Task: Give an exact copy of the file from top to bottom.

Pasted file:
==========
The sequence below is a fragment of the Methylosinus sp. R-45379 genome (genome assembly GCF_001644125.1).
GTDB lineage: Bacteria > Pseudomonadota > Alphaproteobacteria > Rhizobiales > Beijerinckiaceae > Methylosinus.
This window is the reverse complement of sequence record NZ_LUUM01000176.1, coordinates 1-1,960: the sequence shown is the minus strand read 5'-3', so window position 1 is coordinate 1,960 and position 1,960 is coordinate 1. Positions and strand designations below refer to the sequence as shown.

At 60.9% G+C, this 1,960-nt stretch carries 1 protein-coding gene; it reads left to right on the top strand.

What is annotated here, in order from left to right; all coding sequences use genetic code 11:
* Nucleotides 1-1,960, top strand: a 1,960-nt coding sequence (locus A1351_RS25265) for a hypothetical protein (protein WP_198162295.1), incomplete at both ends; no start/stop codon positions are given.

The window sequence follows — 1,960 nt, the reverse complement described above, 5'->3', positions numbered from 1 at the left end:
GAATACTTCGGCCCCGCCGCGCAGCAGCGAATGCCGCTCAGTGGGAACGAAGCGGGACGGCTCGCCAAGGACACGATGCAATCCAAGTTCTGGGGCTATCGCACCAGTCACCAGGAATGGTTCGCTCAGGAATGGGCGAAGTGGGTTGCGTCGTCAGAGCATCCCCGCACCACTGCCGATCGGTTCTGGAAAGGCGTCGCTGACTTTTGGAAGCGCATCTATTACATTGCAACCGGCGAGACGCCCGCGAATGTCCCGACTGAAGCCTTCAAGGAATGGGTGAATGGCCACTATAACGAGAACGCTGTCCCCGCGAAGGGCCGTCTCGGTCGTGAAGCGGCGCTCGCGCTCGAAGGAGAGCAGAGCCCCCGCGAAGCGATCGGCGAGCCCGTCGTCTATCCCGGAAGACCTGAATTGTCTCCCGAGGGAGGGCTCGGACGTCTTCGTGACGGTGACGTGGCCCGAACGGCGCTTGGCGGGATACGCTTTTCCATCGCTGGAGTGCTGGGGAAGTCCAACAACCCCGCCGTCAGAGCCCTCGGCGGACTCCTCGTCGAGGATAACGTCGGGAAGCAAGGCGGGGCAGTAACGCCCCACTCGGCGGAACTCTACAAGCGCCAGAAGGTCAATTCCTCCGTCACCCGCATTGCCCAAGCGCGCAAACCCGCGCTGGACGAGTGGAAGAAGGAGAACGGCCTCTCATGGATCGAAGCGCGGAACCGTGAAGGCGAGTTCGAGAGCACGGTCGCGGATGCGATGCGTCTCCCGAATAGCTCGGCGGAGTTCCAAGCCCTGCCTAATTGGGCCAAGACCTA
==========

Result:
The sequence below is a fragment of the Methylosinus sp. R-45379 genome (genome assembly GCF_001644125.1).
GTDB lineage: Bacteria > Pseudomonadota > Alphaproteobacteria > Rhizobiales > Beijerinckiaceae > Methylosinus.
This window is the reverse complement of sequence record NZ_LUUM01000176.1, coordinates 1-1,960: the sequence shown is the minus strand read 5'-3', so window position 1 is coordinate 1,960 and position 1,960 is coordinate 1. Positions and strand designations below refer to the sequence as shown.

At 60.9% G+C, this 1,960-nt stretch carries 1 protein-coding gene; it reads left to right on the top strand.

What is annotated here, in order from left to right; all coding sequences use genetic code 11:
* Nucleotides 1-1,960, top strand: a 1,960-nt coding sequence (locus A1351_RS25265) for a hypothetical protein (protein WP_198162295.1), incomplete at both ends; no start/stop codon positions are given.

The window sequence follows — 1,960 nt, the reverse complement described above, 5'->3', positions numbered from 1 at the left end:
GAATACTTCGGCCCCGCCGCGCAGCAGCGAATGCCGCTCAGTGGGAACGAAGCGGGACGGCTCGCCAAGGACACGATGCAATCCAAGTTCTGGGGCTATCGCACCAGTCACCAGGAATGGTTCGCTCAGGAATGGGCGAAGTGGGTTGCGTCGTCAGAGCATCCCCGCACCACTGCCGATCGGTTCTGGAAAGGCGTCGCTGACTTTTGGAAGCGCATCTATTACATTGCAACCGGCGAGACGCCCGCGAATGTCCCGACTGAAGCCTTCAAGGAATGGGTGAATGGCCACTATAACGAGAACGCTGTCCCCGCGAAGGGCCGTCTCGGTCGTGAAGCGGCGCTCGCGCTCGAAGGAGAGCAGAGCCCCCGCGAAGCGATCGGCGAGCCCGTCGTCTATCCCGGAAGACCTGAATTGTCTCCCGAGGGAGGGCTCGGACGTCTTCGTGACGGTGACGTGGCCCGAACGGCGCTTGGCGGGATACGCTTTTCCATCGCTGGAGTGCTGGGGAAGTCCAACAACCCCGCCGTCAGAGCCCTCGGCGGACTCCTCGTCGAGGATAACGTCGGGAAGCAAGGCGGGGCAGTAACGCCCCACTCGGCGGAACTCTACAAGCGCCAGAAGGTCAATTCCTCCGTCACCCGCATTGCCCAAGCGCGCAAACCCGCGCTGGACGAGTGGAAGAAGGAGAACGGCCTCTCATGGATCGAAGCGCGGAACCGTGAAGGCGAGTTCGAGAGCACGGTCGCGGATGCGATGCGTCTCCCGAATAGCTCGGCGGAGTTCCAAGCCCTGCCTAATTGGGCCAAGACCTA